Barcode of Life ~ BioOne ~ Biodiversity Heritage Library ~ CITES ~ Cornell Macaulay Library ~ Encyclopedia of Life (EOL) ~ ESA Online Journals ~ FishBase ~ Florida Museum of Natural History Ichthyology Department ~ GBIF ~ Google Scholar ~ ITIS ~ IUCN RedList (Threatened Status) ~ Marine Species Identification Portal ~ NCBI (PubMed, GenBank, etc.) ~ Ocean Biogeographic Information System ~ PLOS ~ SIRIS ~ Tree of Life Web Project ~ UNEP-WCMC Species Database ~ WoRMS
Another danger posed to humans by the Caribbean reef shark involves the accumulation of toxins in the flesh of the shark. Since sharks are apex marine predators, they may contain toxic levels of mercury and other heavy metals due to bioaccumulation (increasing concentrations at higher levels in the food web). It was found that methylmercury levels (MeHg) in sharks off the coast of Florida were higher than the FDA guidelines.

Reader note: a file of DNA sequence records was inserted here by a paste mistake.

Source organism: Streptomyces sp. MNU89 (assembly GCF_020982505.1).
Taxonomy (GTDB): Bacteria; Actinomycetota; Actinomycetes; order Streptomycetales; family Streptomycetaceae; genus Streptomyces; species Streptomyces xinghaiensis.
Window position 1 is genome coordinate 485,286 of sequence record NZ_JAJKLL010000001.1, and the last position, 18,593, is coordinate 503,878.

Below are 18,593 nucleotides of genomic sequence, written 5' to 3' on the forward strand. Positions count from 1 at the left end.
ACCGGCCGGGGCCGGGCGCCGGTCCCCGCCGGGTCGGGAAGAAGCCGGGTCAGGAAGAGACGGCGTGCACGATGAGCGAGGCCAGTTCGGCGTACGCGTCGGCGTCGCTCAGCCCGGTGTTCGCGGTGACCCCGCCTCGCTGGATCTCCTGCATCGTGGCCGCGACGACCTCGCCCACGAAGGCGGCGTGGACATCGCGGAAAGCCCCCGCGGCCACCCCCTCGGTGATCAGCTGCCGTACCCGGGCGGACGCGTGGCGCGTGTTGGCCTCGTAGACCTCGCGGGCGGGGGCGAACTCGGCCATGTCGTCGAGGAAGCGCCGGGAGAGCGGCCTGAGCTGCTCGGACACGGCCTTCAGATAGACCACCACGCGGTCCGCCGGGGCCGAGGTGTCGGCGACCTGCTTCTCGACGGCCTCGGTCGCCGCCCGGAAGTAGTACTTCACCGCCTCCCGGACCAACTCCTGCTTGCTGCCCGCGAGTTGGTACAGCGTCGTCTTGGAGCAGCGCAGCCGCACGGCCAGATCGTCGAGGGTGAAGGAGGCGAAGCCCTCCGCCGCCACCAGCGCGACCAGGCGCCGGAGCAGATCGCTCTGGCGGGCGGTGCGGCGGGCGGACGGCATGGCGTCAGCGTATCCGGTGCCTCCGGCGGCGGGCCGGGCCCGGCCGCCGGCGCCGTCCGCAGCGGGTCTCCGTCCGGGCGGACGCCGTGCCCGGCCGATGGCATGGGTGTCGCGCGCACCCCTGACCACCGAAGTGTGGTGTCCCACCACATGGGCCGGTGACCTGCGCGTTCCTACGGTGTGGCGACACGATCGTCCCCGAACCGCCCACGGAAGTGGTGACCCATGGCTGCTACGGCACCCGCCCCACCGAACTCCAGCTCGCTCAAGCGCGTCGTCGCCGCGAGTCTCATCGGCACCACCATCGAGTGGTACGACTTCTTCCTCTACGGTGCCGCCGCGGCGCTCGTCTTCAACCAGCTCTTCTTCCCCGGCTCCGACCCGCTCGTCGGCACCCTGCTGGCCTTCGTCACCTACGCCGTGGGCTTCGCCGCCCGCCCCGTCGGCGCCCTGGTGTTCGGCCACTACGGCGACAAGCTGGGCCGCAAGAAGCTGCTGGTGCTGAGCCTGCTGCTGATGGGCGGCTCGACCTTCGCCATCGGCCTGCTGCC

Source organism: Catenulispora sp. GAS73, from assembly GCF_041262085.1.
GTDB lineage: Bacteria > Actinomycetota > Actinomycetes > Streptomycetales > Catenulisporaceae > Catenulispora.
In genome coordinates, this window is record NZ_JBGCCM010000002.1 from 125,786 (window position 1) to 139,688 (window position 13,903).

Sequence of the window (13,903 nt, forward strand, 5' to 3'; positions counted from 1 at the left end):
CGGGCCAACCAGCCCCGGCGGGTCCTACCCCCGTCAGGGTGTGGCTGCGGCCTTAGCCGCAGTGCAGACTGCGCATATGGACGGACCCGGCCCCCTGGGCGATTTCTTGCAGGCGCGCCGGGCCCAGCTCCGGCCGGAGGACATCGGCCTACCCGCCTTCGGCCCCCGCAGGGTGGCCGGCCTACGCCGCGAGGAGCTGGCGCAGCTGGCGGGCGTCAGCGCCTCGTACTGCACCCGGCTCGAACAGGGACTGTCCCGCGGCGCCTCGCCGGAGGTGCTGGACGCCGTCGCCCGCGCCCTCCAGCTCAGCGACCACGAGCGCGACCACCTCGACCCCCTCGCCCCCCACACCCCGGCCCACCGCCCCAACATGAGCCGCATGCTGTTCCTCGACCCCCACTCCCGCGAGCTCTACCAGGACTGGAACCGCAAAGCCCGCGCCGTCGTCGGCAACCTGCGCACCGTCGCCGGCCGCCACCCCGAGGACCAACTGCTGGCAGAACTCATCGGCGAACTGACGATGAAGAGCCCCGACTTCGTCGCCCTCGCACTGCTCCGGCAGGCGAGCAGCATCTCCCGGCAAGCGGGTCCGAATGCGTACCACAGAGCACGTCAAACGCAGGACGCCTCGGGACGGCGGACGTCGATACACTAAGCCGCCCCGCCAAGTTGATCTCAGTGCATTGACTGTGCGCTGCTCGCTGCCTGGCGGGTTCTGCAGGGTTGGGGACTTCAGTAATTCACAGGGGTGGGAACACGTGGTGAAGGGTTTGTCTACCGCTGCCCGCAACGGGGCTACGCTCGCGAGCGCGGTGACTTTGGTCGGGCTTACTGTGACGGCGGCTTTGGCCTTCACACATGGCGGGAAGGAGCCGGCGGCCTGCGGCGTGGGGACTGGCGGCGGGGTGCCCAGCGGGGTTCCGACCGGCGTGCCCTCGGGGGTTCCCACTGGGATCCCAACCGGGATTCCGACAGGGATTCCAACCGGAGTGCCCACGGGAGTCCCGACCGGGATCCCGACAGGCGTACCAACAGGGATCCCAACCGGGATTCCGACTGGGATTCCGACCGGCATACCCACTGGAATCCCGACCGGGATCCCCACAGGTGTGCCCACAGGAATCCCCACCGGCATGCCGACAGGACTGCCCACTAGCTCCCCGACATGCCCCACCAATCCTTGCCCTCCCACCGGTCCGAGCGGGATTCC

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Grey reef sharks are often curious about divers when they first enter the water and may approach quite closely, though they lose interest on repeat dives. They can become dangerous in the presence of food, and tend to be more aggressive if encountered in open water rather than on the reef. There have been several known attacks on spearfishers, possibly by mistake, when the shark struck at the speared fish close to the diver. This species will also attack if pursued or cornered, and divers should immediately retreat (slowly and always facing the shark) if it begins to perform a threat display. Photographing the display should not be attempted, as the flash from a camera is known to have incited at least one attack. Although of modest size, they are capable of inflicting significant damage: during one study of the threat display, a grey reef shark attacked the researchers' submersible multiple times, leaving tooth marks in the plastic windows and biting off one of the propellers. The shark consistently launched its attacks from a distance of 6 m (20 ft), which it was able to cover in a third of a second. As of 2008, the International Shark Attack File listed seven unprovoked and six provoked attacks (none of them fatal) attributable to this species.